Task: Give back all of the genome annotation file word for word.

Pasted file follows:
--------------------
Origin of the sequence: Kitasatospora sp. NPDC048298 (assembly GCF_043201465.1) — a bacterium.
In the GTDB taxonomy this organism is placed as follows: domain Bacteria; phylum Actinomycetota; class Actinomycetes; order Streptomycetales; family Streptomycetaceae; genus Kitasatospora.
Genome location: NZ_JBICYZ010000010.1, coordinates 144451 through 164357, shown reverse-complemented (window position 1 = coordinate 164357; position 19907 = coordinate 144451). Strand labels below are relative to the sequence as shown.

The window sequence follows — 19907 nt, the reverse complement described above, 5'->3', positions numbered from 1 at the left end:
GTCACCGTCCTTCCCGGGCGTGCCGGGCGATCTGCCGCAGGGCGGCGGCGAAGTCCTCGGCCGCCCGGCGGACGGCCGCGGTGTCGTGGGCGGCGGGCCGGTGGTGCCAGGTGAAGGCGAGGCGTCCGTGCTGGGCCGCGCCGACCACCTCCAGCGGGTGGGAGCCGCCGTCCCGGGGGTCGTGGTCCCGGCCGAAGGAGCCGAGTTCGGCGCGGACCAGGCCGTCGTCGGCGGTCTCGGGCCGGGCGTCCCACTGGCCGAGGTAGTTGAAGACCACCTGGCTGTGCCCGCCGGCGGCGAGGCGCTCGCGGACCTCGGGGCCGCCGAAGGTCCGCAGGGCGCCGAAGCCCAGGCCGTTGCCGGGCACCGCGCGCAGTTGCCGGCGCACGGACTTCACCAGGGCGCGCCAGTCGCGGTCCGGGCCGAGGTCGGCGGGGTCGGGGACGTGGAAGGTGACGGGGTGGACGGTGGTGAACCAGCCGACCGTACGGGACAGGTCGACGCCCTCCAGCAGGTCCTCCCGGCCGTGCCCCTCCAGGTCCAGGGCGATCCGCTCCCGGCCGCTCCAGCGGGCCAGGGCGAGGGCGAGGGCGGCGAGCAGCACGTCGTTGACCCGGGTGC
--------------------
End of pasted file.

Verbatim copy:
Origin of the sequence: Kitasatospora sp. NPDC048298 (assembly GCF_043201465.1) — a bacterium.
In the GTDB taxonomy this organism is placed as follows: domain Bacteria; phylum Actinomycetota; class Actinomycetes; order Streptomycetales; family Streptomycetaceae; genus Kitasatospora.
Genome location: NZ_JBICYZ010000010.1, coordinates 144451 through 164357, shown reverse-complemented (window position 1 = coordinate 164357; position 19907 = coordinate 144451). Strand labels below are relative to the sequence as shown.

The window sequence follows — 19907 nt, the reverse complement described above, 5'->3', positions numbered from 1 at the left end:
GTCACCGTCCTTCCCGGGCGTGCCGGGCGATCTGCCGCAGGGCGGCGGCGAAGTCCTCGGCCGCCCGGCGGACGGCCGCGGTGTCGTGGGCGGCGGGCCGGTGGTGCCAGGTGAAGGCGAGGCGTCCGTGCTGGGCCGCGCCGACCACCTCCAGCGGGTGGGAGCCGCCGTCCCGGGGGTCGTGGTCCCGGCCGAAGGAGCCGAGTTCGGCGCGGACCAGGCCGTCGTCGGCGGTCTCGGGCCGGGCGTCCCACTGGCCGAGGTAGTTGAAGACCACCTGGCTGTGCCCGCCGGCGGCGAGGCGCTCGCGGACCTCGGGGCCGCCGAAGGTCCGCAGGGCGCCGAAGCCCAGGCCGTTGCCGGGCACCGCGCGCAGTTGCCGGCGCACGGACTTCACCAGGGCGCGCCAGTCGCGGTCCGGGCCGAGGTCGGCGGGGTCGGGGACGTGGAAGGTGACGGGGTGGACGGTGGTGAACCAGCCGACCGTACGGGACAGGTCGACGCCCTCCAGCAGGTCCTCCCGGCCGTGCCCCTCCAGGTCCAGGGCGATCCGCTCCCGGCCGCTCCAGCGGGCCAGGGCGAGGGCGAGGGCGGCGAGCAGCACGTCGTTGACCCGGGTGC